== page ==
Debunking the anti-vaccination myths
Many health organizations advise that children receive vaccinations for their individual health and for the health of others. If vaccinations caused more harm than good, they would revise their advice.
In this article, we discuss and debunk anti-vaccination myths with the latest scientific evidence. We also cover why it is vital for children to receive vaccinations.
Myths and facts
Vaccine-preventable disease rates have dropped because immunization is now common.
Reading blog or social media content suggesting that vaccinations may be harmful can be concerning for parents and caregivers who want the best for their children.
Conspiracy theories that link vaccinations to chronic conditions may cause them to question whether vaccinations are safe.
In this section, we explore the questions that five widespread anti-vaccination myths have raised. We will discuss the origins of these myths and what science has to say about them.
Why do we use vaccines when disease rates are low?
Some people believe that there is little benefit in giving children vaccinations because the risk of contracting vaccine-preventable diseases is so low.
This is a harmful anti-vaccination myth. Vaccine-preventable disease rates have dropped because immunization is now a widespread and common practice.
In recent years, however, the number of people contracting vaccine-preventable diseases has increased. Research has found that children who do not undergo immunization are a contributing factor to this troubling trend.
To prevent the spread of several diseases, it is vital that children continue to receive vaccinations.
Do vaccines weaken a child's immune system?
Another common anti-vaccination myth is that vaccines can overwhelm a child's immune system.
Vaccines introduce a weakened or deactivated version of a virus or bacteria into a child's body, which will protect them from certain illnesses in the future. Some people fear that this process may weaken the immune system or make a child unwell.
In fact, the opposite is true. Vaccines expose the body's immune system to small, weakened version of a disease. This process prompts the body to produce antibodies to fight off the infection, teaching the immune system how to fight off the disease.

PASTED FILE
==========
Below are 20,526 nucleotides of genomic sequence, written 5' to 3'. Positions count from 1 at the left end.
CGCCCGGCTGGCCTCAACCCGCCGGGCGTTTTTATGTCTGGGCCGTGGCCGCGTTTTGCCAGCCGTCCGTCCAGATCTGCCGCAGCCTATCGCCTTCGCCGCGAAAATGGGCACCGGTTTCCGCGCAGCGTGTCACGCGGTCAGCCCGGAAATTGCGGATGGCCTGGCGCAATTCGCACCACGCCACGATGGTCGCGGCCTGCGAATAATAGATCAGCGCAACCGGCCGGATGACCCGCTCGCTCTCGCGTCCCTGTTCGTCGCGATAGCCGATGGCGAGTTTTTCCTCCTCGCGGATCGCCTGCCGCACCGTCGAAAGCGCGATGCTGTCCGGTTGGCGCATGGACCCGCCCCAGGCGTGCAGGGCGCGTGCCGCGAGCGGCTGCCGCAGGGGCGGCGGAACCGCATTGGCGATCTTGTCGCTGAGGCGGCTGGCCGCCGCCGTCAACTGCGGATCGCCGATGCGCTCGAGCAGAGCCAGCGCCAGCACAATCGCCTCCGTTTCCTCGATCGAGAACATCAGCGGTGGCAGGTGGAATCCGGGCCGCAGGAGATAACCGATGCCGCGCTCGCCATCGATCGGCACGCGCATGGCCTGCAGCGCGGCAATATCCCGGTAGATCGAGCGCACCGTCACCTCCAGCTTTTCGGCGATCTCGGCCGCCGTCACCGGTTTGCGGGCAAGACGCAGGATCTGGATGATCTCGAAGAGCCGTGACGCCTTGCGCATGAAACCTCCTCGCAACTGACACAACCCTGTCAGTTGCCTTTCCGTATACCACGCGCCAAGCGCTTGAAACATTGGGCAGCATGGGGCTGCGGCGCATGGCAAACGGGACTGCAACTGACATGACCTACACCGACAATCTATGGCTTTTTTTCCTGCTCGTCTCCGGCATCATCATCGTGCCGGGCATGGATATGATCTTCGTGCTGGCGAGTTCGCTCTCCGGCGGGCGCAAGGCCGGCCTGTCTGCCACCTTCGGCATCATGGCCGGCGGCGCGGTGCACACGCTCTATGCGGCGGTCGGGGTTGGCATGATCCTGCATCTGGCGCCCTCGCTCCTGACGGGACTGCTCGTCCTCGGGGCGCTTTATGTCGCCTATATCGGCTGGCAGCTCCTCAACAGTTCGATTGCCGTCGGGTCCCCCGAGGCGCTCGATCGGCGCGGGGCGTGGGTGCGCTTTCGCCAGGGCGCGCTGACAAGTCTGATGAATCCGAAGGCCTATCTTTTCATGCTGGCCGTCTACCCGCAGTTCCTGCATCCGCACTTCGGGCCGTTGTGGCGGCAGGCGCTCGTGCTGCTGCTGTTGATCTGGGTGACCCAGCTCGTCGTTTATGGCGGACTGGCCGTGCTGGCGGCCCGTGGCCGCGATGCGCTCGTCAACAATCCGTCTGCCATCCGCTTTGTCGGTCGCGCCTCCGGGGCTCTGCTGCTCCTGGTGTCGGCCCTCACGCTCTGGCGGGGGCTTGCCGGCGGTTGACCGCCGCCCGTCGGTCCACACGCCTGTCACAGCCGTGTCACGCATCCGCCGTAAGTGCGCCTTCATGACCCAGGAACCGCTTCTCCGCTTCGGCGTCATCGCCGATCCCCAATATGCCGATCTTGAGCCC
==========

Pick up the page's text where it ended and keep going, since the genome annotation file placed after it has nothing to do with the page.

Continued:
For example, after a child has had chickenpox, they will be immune to further chickenpox infections because their body has produced the right antibodies to fight them off. Vaccines work in the same way but do not make a child sick.
In this way, vaccination strengthens a child's immune system.
Can vaccines cause autism?
The authors of this study claimed that receiving the measles, mumps, and rubella (MMR) vaccination increased the chance of a child developing autism.
However, ethical violations, conflicts of interest, and other errors in the study led to many discrediting it. It is also worth noting that the study included only 12 children.
Giving a child an MMR vaccination protects them from developing measles, mumps, or rubella. Scientists do not believe that receiving the MMR vaccine affects a child's chance of developing autism.
According to a research review by the Centers for Disease Control and Prevention (CDC), there is no valid scientific evidence linking the MMR vaccine to autism.
Is natural immunity better than immunity through vaccination?
Some people believe that it is better to develop immunity to diseases naturally than through vaccination.
Natural immunity occurs when a child becomes unwell and has to fight off an infection. If they survive the infection, they will become immune to the virus that caused it, such as with chickenpox.